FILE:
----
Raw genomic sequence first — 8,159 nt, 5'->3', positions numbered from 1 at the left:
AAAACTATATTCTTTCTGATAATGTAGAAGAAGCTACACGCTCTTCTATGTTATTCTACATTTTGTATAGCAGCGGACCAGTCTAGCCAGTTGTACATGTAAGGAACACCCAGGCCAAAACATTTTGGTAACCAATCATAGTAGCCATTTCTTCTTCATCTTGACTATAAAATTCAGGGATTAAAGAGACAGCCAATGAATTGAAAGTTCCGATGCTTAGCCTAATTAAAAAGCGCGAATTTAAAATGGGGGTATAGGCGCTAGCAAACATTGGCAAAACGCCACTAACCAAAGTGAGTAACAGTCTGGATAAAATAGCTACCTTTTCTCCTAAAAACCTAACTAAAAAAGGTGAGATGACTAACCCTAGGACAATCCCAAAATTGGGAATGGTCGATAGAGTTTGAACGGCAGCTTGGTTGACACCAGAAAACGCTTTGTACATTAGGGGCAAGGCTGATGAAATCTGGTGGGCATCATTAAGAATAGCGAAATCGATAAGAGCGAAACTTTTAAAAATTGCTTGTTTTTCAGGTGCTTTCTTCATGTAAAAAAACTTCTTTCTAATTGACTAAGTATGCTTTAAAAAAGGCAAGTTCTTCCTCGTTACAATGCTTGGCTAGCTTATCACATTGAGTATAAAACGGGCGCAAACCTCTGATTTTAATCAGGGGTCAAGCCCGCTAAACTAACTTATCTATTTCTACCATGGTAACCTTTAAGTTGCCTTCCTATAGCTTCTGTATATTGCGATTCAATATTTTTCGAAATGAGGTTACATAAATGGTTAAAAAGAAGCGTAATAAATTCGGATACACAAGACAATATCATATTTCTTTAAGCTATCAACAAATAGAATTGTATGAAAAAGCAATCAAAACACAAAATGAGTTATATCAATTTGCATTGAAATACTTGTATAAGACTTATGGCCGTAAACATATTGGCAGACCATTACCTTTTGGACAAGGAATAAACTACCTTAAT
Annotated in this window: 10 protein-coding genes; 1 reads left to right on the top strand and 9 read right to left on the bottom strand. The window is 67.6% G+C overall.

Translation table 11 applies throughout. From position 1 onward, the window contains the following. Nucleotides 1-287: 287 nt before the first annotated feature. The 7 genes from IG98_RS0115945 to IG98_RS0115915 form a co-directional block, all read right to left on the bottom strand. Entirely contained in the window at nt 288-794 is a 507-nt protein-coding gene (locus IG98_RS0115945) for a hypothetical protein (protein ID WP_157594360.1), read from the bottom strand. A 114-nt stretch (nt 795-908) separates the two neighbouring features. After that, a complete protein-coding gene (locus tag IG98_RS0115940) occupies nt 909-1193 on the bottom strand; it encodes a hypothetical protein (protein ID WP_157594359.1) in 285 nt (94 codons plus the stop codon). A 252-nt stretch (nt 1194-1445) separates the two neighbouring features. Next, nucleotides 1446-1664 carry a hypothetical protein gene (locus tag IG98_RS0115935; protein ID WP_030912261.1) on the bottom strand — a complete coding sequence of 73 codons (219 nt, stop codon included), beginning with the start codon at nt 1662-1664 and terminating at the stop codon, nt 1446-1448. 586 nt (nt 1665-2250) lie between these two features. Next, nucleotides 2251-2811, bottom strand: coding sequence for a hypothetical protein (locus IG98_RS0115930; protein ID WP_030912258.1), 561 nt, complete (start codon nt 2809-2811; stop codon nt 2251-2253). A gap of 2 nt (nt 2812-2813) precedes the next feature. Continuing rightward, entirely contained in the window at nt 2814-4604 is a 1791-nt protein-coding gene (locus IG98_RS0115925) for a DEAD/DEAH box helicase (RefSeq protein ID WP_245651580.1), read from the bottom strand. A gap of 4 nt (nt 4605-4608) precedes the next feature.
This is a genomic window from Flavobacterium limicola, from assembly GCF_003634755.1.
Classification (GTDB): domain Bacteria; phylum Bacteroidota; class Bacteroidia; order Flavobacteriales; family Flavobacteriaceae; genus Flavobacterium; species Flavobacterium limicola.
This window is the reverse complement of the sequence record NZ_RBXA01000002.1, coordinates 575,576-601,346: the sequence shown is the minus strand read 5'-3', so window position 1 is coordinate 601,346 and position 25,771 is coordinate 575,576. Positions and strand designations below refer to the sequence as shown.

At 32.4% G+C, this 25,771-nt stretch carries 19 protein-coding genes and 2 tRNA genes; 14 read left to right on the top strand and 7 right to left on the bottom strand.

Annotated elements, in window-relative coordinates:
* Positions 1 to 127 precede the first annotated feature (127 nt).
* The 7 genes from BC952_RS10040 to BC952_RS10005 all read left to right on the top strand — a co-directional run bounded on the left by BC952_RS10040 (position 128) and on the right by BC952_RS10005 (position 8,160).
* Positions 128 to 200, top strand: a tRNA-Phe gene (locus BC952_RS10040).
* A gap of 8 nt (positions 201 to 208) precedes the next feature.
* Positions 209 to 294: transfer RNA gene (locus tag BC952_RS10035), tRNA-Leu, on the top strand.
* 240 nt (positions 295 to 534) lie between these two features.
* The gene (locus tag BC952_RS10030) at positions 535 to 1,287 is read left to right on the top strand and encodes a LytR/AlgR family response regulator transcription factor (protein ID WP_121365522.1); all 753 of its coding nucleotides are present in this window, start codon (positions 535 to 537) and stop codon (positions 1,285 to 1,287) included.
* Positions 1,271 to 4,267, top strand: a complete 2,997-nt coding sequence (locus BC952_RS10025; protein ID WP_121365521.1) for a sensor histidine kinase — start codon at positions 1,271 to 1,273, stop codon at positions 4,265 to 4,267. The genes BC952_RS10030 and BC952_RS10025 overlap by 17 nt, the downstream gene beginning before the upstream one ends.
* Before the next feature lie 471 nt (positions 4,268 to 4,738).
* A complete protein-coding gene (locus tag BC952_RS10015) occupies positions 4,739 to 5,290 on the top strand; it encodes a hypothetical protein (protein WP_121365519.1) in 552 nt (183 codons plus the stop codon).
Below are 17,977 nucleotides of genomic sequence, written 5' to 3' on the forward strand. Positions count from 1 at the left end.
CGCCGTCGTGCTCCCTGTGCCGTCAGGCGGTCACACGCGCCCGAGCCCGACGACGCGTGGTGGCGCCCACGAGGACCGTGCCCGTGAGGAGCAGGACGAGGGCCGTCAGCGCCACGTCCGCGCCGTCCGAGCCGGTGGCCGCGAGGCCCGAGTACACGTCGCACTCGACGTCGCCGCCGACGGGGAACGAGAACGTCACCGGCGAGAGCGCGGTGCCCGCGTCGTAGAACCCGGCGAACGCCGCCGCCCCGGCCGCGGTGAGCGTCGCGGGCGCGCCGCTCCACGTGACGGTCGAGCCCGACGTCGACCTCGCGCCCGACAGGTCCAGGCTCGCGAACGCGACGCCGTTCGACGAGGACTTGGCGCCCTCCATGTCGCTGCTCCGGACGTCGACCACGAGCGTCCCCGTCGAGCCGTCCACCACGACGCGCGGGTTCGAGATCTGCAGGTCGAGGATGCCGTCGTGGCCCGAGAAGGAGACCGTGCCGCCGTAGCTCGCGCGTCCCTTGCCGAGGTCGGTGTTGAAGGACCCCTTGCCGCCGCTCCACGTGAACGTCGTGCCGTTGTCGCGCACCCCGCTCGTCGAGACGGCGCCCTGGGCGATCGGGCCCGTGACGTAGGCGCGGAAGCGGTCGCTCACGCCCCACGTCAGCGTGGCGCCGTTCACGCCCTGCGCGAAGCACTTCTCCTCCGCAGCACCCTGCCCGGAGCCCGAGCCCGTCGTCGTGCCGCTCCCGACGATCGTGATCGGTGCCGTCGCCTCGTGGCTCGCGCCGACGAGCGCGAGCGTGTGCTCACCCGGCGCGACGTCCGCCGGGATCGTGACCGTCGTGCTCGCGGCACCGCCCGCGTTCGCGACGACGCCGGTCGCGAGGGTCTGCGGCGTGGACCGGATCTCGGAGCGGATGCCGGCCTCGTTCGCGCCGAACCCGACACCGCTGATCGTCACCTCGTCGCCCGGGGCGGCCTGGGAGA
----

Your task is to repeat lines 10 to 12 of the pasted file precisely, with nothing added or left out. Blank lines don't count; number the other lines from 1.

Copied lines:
* Positions 1 to 127 precede the first annotated feature (127 nt).
* The 7 genes from BC952_RS10040 to BC952_RS10005 all read left to right on the top strand — a co-directional run bounded on the left by BC952_RS10040 (position 128) and on the right by BC952_RS10005 (position 8,160).
* Positions 128 to 200, top strand: a tRNA-Phe gene (locus BC952_RS10040).